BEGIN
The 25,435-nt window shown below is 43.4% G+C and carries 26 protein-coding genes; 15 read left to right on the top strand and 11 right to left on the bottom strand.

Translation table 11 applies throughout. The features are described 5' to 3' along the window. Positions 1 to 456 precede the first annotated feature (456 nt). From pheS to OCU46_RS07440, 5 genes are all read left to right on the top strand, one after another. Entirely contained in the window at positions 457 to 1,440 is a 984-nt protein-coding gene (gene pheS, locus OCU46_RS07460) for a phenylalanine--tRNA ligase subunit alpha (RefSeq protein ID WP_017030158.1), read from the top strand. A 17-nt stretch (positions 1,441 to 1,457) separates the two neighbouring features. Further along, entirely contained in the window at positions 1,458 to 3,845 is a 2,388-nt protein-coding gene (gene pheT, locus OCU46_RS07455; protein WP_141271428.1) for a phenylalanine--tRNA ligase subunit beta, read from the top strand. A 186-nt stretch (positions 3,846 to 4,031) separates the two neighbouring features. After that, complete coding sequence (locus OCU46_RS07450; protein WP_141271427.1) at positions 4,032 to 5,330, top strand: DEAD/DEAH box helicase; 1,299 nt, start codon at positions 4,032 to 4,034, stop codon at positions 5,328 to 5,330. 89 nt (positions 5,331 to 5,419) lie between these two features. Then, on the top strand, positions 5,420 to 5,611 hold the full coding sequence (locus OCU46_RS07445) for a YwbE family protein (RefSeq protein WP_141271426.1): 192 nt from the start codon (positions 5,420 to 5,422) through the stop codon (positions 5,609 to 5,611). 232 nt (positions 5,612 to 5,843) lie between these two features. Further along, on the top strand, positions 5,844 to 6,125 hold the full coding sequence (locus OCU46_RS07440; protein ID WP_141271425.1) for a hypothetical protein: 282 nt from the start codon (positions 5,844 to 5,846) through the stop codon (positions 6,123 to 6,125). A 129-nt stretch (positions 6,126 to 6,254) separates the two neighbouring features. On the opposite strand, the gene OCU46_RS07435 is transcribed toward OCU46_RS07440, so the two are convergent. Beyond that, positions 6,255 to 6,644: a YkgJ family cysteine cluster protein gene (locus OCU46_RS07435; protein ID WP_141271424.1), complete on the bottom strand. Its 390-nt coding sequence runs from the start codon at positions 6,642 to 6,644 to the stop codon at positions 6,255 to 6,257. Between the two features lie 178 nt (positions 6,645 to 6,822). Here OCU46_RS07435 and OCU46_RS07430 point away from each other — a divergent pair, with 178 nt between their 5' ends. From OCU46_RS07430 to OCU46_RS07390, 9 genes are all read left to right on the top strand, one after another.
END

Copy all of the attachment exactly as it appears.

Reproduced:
The 25,435-nt window shown below is 43.4% G+C and carries 26 protein-coding genes; 15 read left to right on the top strand and 11 right to left on the bottom strand.

Translation table 11 applies throughout. The features are described 5' to 3' along the window. Positions 1 to 456 precede the first annotated feature (456 nt). From pheS to OCU46_RS07440, 5 genes are all read left to right on the top strand, one after another. Entirely contained in the window at positions 457 to 1,440 is a 984-nt protein-coding gene (gene pheS, locus OCU46_RS07460) for a phenylalanine--tRNA ligase subunit alpha (RefSeq protein ID WP_017030158.1), read from the top strand. A 17-nt stretch (positions 1,441 to 1,457) separates the two neighbouring features. Further along, entirely contained in the window at positions 1,458 to 3,845 is a 2,388-nt protein-coding gene (gene pheT, locus OCU46_RS07455; protein WP_141271428.1) for a phenylalanine--tRNA ligase subunit beta, read from the top strand. A 186-nt stretch (positions 3,846 to 4,031) separates the two neighbouring features. After that, complete coding sequence (locus OCU46_RS07450; protein WP_141271427.1) at positions 4,032 to 5,330, top strand: DEAD/DEAH box helicase; 1,299 nt, start codon at positions 4,032 to 4,034, stop codon at positions 5,328 to 5,330. 89 nt (positions 5,331 to 5,419) lie between these two features. Then, on the top strand, positions 5,420 to 5,611 hold the full coding sequence (locus OCU46_RS07445) for a YwbE family protein (RefSeq protein WP_141271426.1): 192 nt from the start codon (positions 5,420 to 5,422) through the stop codon (positions 5,609 to 5,611). 232 nt (positions 5,612 to 5,843) lie between these two features. Further along, on the top strand, positions 5,844 to 6,125 hold the full coding sequence (locus OCU46_RS07440; protein ID WP_141271425.1) for a hypothetical protein: 282 nt from the start codon (positions 5,844 to 5,846) through the stop codon (positions 6,123 to 6,125). A 129-nt stretch (positions 6,126 to 6,254) separates the two neighbouring features. On the opposite strand, the gene OCU46_RS07435 is transcribed toward OCU46_RS07440, so the two are convergent. Beyond that, positions 6,255 to 6,644: a YkgJ family cysteine cluster protein gene (locus OCU46_RS07435; protein ID WP_141271424.1), complete on the bottom strand. Its 390-nt coding sequence runs from the start codon at positions 6,642 to 6,644 to the stop codon at positions 6,255 to 6,257. Between the two features lie 178 nt (positions 6,645 to 6,822). Here OCU46_RS07435 and OCU46_RS07430 point away from each other — a divergent pair, with 178 nt between their 5' ends. From OCU46_RS07430 to OCU46_RS07390, 9 genes are all read left to right on the top strand, one after another.